I am back to trading the markets every day, which is one reason my blog posts are fewer — I am doing a lot less birding. When an opportunity for a life Manhattan bird arises, though, I am always ready to spring into action.
This morning at 9:27 ornithologist Joe DiCostanzo posted to eBirdsNYC that he had observed a drake White-winged Scoter flying west over the Spuyten Duyvil, just north of Inwood Hill Park. At 10:42 he posted that he had observed the scoter again, swimming on the Duyvil just east of the Henry Hudson bridge.
I was 35 minutes late in reading his second message, but I had trades in progress and would not have been able to leave earlier anyway. Ducks tend to linger for the day, particularly in calm locations, so I was not too worried — particularly now that open (unfrozen) water remains relatively scarce.
You may recall DiCostanzo from my book. He holds the lifetime record on eBird for most species in New York State: an amazing 404 from a New York birding career that began in the early 1970s. He gives birding walks in the Central Park Ramble every spring and fall through the American Museum of Natural History, and they are always in great demand. Sign up for them here. You will see (and hear) a huge variety of birds, learn something new, and have a fun time. You should also check out his blog, which he began today.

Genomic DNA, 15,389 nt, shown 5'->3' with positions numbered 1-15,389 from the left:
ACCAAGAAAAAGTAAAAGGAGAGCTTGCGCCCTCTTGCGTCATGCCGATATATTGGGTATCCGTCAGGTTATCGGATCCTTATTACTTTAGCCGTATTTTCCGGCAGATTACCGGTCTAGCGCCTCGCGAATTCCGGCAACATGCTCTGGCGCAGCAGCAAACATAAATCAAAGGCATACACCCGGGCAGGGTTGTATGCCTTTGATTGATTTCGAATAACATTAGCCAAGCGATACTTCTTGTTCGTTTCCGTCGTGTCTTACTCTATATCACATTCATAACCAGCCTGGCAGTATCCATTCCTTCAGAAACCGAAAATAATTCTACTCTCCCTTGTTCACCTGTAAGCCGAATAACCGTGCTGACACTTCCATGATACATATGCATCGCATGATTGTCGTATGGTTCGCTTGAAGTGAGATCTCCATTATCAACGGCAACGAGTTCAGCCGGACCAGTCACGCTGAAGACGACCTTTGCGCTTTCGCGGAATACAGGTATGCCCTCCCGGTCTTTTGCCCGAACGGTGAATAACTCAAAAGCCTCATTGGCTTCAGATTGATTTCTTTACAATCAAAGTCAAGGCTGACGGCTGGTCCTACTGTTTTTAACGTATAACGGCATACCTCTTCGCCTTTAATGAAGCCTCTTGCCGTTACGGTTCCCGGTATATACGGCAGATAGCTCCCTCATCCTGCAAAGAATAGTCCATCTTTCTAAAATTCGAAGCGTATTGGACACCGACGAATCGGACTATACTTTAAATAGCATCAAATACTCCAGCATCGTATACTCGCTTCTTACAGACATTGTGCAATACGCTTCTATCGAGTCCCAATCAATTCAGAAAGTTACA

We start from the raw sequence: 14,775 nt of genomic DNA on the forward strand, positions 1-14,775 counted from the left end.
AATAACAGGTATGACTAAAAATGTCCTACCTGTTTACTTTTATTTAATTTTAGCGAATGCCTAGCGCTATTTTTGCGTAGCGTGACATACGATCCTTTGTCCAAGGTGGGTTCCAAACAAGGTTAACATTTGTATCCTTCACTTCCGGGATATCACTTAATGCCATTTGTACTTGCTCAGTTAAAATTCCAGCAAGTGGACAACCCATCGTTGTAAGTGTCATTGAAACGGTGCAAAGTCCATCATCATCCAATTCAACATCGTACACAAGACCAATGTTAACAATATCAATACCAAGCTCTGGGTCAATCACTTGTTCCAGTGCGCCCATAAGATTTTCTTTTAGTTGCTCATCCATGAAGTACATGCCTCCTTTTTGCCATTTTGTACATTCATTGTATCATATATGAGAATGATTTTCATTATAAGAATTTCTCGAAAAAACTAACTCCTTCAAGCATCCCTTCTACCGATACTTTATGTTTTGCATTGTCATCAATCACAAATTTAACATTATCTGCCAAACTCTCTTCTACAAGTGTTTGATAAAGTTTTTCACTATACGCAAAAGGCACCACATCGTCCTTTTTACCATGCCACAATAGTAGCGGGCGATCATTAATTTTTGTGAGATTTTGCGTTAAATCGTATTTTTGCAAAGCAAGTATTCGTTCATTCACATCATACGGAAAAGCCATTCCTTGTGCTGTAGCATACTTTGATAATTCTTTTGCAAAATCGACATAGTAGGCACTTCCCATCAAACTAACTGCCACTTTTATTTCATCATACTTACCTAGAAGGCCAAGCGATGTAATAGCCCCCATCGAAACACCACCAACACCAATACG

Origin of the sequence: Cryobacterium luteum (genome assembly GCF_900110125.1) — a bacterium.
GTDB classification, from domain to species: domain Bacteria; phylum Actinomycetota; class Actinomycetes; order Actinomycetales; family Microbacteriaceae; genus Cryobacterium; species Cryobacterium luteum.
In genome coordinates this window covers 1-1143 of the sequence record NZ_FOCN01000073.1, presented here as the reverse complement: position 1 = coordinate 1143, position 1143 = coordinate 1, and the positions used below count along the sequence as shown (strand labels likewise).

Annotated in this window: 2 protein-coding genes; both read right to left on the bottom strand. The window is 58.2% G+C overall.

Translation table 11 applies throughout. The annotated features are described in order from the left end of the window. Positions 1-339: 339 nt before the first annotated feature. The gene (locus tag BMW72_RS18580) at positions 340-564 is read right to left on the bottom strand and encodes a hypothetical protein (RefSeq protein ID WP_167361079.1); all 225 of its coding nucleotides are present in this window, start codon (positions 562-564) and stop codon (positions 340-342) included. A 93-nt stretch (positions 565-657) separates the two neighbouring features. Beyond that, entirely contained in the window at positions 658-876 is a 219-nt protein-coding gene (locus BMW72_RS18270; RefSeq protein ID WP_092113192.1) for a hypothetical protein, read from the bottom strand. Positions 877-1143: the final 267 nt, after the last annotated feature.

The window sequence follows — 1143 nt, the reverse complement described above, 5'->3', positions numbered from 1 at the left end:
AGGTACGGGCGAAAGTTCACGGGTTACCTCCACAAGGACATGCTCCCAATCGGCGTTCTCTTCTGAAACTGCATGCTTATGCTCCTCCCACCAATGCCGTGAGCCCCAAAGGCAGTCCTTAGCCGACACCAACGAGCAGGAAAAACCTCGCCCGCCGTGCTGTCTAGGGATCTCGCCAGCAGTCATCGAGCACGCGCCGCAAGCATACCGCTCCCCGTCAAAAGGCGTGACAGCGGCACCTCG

I arrived at the east end of Inwood Hill Park at 1:15 p.m. I did not initially see any ducks on the water near the bridge, so I walked over to the newly-created Muscota Marsh where DiCostanzo had seen some Canvasbacks this morning, including a leucistic one. I was not seeing them, but I did see three Greater Scaup swimming together on the north side of the creek, which got me year bird number 69.
I thought I would have a better view of the Spuyten Duyvil to the northwest, where the scoter was last seen, if I walked on a promontory that juts out toward it. So I did, and the drake White-winged Scoter, with its characteristic white comma behind each eye, came clearly into view.
I later walked the trail that goes around the northern edge of the park and got a closeup look at the scoter from just east of the Henry Hudson bridge. I did not mind spending the extra time. I figured it probably would be years before I saw another.
While walking back along the Dyckman ball fields after following the trail west and off of Inwood Hill, I saw a drake Canvasback land on the Hudson, only the second time I have observed this species in Manhattan.
The White-winged Scoter was species number 237 on my lifetime Manhattan list.